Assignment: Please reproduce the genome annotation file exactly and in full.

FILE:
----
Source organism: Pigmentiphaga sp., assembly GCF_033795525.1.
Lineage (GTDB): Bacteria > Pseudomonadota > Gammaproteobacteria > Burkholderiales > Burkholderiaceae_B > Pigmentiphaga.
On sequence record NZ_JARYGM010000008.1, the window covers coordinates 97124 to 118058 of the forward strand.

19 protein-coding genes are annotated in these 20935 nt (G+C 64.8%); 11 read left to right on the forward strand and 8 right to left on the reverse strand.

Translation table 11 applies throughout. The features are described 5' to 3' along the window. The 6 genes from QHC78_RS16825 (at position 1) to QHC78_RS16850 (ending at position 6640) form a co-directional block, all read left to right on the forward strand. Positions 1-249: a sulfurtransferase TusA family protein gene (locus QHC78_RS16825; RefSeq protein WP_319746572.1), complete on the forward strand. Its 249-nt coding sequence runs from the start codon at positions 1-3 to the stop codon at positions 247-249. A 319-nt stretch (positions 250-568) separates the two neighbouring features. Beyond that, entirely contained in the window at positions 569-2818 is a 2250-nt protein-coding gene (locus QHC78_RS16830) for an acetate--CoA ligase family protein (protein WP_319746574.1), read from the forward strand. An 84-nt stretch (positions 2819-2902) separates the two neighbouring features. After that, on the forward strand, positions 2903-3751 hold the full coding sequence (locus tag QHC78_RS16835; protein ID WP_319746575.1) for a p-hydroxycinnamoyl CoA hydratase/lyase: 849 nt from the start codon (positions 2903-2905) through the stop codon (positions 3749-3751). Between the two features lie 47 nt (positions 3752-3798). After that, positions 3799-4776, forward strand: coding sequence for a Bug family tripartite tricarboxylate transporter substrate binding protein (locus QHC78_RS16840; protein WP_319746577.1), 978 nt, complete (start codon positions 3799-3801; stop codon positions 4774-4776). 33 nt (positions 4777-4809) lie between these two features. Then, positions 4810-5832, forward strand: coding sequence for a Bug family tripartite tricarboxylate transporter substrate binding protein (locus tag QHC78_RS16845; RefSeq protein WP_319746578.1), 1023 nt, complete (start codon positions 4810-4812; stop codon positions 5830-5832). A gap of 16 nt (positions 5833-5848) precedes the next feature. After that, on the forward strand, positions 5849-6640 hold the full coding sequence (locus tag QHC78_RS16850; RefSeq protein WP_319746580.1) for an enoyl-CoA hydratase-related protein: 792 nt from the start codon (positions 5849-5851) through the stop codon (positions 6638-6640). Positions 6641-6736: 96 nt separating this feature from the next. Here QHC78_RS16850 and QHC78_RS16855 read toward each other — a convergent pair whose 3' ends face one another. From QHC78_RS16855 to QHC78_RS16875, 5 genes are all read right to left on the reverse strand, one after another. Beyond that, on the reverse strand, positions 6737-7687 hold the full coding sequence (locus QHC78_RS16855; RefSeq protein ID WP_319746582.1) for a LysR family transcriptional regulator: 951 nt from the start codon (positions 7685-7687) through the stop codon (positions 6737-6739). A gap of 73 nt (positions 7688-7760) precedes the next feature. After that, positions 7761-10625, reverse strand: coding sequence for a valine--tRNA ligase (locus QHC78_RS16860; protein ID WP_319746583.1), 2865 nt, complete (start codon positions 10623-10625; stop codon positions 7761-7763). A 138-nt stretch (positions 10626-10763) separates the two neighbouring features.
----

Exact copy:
Source organism: Pigmentiphaga sp., assembly GCF_033795525.1.
Lineage (GTDB): Bacteria > Pseudomonadota > Gammaproteobacteria > Burkholderiales > Burkholderiaceae_B > Pigmentiphaga.
On sequence record NZ_JARYGM010000008.1, the window covers coordinates 97124 to 118058 of the forward strand.

19 protein-coding genes are annotated in these 20935 nt (G+C 64.8%); 11 read left to right on the forward strand and 8 right to left on the reverse strand.

Translation table 11 applies throughout. The features are described 5' to 3' along the window. The 6 genes from QHC78_RS16825 (at position 1) to QHC78_RS16850 (ending at position 6640) form a co-directional block, all read left to right on the forward strand. Positions 1-249: a sulfurtransferase TusA family protein gene (locus QHC78_RS16825; RefSeq protein WP_319746572.1), complete on the forward strand. Its 249-nt coding sequence runs from the start codon at positions 1-3 to the stop codon at positions 247-249. A 319-nt stretch (positions 250-568) separates the two neighbouring features. Beyond that, entirely contained in the window at positions 569-2818 is a 2250-nt protein-coding gene (locus QHC78_RS16830) for an acetate--CoA ligase family protein (protein WP_319746574.1), read from the forward strand. An 84-nt stretch (positions 2819-2902) separates the two neighbouring features. After that, on the forward strand, positions 2903-3751 hold the full coding sequence (locus tag QHC78_RS16835; protein ID WP_319746575.1) for a p-hydroxycinnamoyl CoA hydratase/lyase: 849 nt from the start codon (positions 2903-2905) through the stop codon (positions 3749-3751). Between the two features lie 47 nt (positions 3752-3798). After that, positions 3799-4776, forward strand: coding sequence for a Bug family tripartite tricarboxylate transporter substrate binding protein (locus QHC78_RS16840; protein WP_319746577.1), 978 nt, complete (start codon positions 3799-3801; stop codon positions 4774-4776). 33 nt (positions 4777-4809) lie between these two features. Then, positions 4810-5832, forward strand: coding sequence for a Bug family tripartite tricarboxylate transporter substrate binding protein (locus tag QHC78_RS16845; RefSeq protein WP_319746578.1), 1023 nt, complete (start codon positions 4810-4812; stop codon positions 5830-5832). A gap of 16 nt (positions 5833-5848) precedes the next feature. After that, on the forward strand, positions 5849-6640 hold the full coding sequence (locus tag QHC78_RS16850; RefSeq protein WP_319746580.1) for an enoyl-CoA hydratase-related protein: 792 nt from the start codon (positions 5849-5851) through the stop codon (positions 6638-6640). Positions 6641-6736: 96 nt separating this feature from the next. Here QHC78_RS16850 and QHC78_RS16855 read toward each other — a convergent pair whose 3' ends face one another. From QHC78_RS16855 to QHC78_RS16875, 5 genes are all read right to left on the reverse strand, one after another. Beyond that, on the reverse strand, positions 6737-7687 hold the full coding sequence (locus QHC78_RS16855; RefSeq protein ID WP_319746582.1) for a LysR family transcriptional regulator: 951 nt from the start codon (positions 7685-7687) through the stop codon (positions 6737-6739). A gap of 73 nt (positions 7688-7760) precedes the next feature. After that, positions 7761-10625, reverse strand: coding sequence for a valine--tRNA ligase (locus QHC78_RS16860; protein ID WP_319746583.1), 2865 nt, complete (start codon positions 10623-10625; stop codon positions 7761-7763). A 138-nt stretch (positions 10626-10763) separates the two neighbouring features.